Community policing, or community-oriented policing, is a strategy of policing that focuses on police building ties and working closely with members of the communities – Wikipedia.
Social media was just starting up when I left police work. Background investigators were beginning to check out potential applicants Facebook and MySpace pages for any unsavory posts and/or pictures. Stupid posts could disqualify people. The PD had not yet embraced the medium for its own use and image.
Recently, I came across an article about the Dallas Police Department and how they’re using Facebook as a community-policing arm. They have sworn officers and civilians who represent them on twitter, they use Pinterest to help reunite people with stolen items, and they are experimenting with live streaming press conferences on U-Tube. (Social Media by Lauri Stevens, Law Officer Magazine April 2014 PG. 14).
Another article points out that 92% of US law enforcement agencies use Facebook, but not so much other platforms. (http://www.ozy.com/fast-forward/why-police-love-pinterest/31049.article). This same article came to the conclusion, “Social media proficiency among cops is needed to keep law enforcement on equal footing with law breakers.”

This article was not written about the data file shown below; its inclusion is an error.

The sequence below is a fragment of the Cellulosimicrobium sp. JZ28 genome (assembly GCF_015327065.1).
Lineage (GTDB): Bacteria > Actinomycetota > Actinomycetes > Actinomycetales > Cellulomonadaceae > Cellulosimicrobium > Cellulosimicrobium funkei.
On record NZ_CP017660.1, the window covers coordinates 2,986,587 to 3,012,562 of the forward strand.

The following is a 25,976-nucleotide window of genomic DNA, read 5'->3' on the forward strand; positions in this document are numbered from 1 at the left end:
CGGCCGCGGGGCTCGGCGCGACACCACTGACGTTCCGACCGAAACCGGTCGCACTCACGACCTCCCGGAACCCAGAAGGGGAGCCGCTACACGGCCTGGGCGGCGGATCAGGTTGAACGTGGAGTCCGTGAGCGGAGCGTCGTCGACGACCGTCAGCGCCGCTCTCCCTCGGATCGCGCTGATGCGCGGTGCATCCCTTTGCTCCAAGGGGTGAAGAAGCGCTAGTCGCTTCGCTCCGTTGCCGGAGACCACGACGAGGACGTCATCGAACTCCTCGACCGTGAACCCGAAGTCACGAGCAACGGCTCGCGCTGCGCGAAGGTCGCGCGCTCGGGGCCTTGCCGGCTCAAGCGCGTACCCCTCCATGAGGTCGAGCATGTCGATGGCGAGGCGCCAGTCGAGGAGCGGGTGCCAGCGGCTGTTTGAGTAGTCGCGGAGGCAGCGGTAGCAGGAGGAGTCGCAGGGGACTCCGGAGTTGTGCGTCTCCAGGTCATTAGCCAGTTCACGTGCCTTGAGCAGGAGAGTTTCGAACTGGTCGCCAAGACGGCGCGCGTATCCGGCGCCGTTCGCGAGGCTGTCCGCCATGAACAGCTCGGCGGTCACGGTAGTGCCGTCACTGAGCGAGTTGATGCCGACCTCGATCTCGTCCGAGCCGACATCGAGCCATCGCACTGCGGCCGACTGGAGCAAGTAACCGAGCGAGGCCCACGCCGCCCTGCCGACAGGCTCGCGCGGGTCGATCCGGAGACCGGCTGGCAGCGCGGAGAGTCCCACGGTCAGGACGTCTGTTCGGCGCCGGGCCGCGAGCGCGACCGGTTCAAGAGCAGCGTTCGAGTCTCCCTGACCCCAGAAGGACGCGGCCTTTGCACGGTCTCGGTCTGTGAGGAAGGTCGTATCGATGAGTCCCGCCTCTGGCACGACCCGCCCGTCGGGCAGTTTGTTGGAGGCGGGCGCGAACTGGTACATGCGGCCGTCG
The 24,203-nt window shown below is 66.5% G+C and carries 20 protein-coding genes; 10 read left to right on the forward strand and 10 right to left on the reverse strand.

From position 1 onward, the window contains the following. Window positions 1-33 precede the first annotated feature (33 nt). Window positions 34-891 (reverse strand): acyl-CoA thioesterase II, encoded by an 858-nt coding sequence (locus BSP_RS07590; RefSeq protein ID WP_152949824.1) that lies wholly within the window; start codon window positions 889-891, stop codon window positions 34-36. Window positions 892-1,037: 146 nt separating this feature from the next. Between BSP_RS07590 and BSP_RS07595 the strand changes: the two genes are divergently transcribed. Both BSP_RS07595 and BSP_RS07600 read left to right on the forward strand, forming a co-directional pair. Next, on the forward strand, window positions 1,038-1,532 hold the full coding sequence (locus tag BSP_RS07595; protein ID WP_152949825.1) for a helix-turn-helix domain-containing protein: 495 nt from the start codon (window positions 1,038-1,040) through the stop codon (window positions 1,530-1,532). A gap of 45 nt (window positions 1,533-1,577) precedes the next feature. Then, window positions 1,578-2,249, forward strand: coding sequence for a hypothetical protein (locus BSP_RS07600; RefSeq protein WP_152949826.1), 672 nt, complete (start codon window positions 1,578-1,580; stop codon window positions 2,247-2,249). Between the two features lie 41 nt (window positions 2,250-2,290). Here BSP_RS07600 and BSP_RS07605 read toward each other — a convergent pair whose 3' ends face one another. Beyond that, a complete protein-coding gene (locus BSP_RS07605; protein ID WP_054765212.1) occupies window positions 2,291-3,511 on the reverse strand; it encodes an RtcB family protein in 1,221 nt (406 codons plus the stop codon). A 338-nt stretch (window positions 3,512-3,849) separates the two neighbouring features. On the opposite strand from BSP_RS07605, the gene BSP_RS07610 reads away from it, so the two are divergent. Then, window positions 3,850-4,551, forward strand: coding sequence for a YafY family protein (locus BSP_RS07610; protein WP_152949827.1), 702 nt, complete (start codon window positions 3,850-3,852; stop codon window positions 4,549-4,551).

I have to agree. When I was in uniform, working a beat in a black and white, community policing was a goal, a tool to encourage citizen participation and help in keeping communities safe. We wanted to over come fear and distrust of police in the neighborhoods we patrolled. Why not expand the ideal to online communities? Social media is an arm of the community and it can be a positive contact for police. I pulled up my departments Facebook page and saw information about positive ways for the public to interact with the department, information to help people avoid scams, and a lot of other good stuff. (https://www.facebook.com/LongBeachPD.CA)
To be proactive, police not only need to keep up with trends, they need to be ahead of the curve. Establishing a positive police presence in all areas of social media and using the platforms as a tool to increase awareness, participation, and help people stay safe seems like a great idea.